Now the shepherds met together, according to custom, that they might send their monthly report about the flocks to the king; into their assembly he came having the ring on his finger, and as he was sitting among them he chanced to turn the collet of the ring inside his hand, when instantly he became invisible to the rest of the company and they began to speak of him as if he were no longer present. He was astonished at this, and again touching the ring he turned the collet outwards and reappeared; he made several trials of the ring, and always with the same result–when he turned the collet inwards he became invisible, when outwards he reappeared.Whereupon he contrived to be chosen one of the messengers who were sent to the court; where as soon as he arrived he seduced the queen, and with her help conspired against the king and slew him, and took the kingdom.

Suppose now that there were two such magic rings, and the just put on one of them and the unjust the other; no man can be imagined to be of such an iron nature that he would stand fast in justice. No man would keep his hands off what was not his own when he could safely take what he liked out of the market, or go into houses and lie with any one at his pleasure, or kill or release from prison whom he would, and in all respects be like a God among men. Then the actions of the just would be as the actions of the unjust; they would both come at last to the same point.

And this we may truly affirm to be a great proof that a man is just, not willingly or because he thinks that justice is any good to him individually, but of necessity, for wherever any one thinks that he can safely be unjust, there he is unjust. For all men believe in their hearts that injustice is far more profitable to the individual than justice, and he who argues as I have been supposing, will say that they are right. If you could imagine any one obtaining this power of becoming invisible, and never doing any wrong or touching what was another’s, he would be thought by the lookers-on to be a most wretched idiot, although they would praise him to one another’s faces, and keep up appearances with one another from a fear that they too might suffer injustice.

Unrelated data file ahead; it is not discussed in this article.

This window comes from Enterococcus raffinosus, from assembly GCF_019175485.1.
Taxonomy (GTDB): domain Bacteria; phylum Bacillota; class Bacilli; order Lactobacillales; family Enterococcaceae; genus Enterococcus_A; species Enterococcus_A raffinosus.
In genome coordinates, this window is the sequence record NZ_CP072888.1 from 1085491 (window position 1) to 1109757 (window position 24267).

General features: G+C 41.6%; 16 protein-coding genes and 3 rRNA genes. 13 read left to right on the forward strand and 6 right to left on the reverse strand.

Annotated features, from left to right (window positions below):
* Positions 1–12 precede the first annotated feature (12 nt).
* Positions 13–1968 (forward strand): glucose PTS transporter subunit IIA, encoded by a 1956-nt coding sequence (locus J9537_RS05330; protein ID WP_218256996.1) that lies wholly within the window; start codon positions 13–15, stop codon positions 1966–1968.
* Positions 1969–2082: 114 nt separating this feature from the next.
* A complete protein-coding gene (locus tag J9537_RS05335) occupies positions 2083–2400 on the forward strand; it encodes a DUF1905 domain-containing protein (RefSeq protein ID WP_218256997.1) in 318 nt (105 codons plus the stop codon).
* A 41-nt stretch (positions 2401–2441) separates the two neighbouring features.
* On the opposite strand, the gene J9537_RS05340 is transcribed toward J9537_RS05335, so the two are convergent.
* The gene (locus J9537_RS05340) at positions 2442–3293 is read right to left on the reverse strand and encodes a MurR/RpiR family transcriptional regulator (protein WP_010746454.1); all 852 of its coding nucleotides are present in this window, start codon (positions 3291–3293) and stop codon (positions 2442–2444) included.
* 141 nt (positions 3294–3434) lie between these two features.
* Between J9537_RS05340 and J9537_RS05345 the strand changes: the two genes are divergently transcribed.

The Greeks go on to say that King Croesus, you know, the guy who had more money than God, was a descendent of Gyges.

Now, the more zealous whip kissers out there will ask why even bring up this stupid story.  I mean, it’s not even in the Bible, right?  I have no way of knowing for sure but I suspect that Jesus would have gotten around to it eventually but his career was cut short by the anti-Occupy forces of the Roman Empire.  You know how it goes, some rowdy bunch of activists for social justice and equality who sleep outdoors and make noisy spectacles of themselves in public places and carry out unpermitted marches into Jerusalem are reported to the authorities for disrupting the peace, keeping everyone up at night, and making everyone uncomfortable and, before you know it, someone gets crucified and the whole group scatters.  So many parables, so little time.  Still, Jesus was totally into shepherds so I think he was leading up to it.

The Ring of Gyges story is pretty easy to understand and there is a reason why we call stuff like this “the classics”.  The classics never go out of style and say something that is universally true.  So, let me give you my spin on this and why the Ring of Gyges should be invoked whenever some politician starts using the evils of “regulation” to persuade others to vote for him.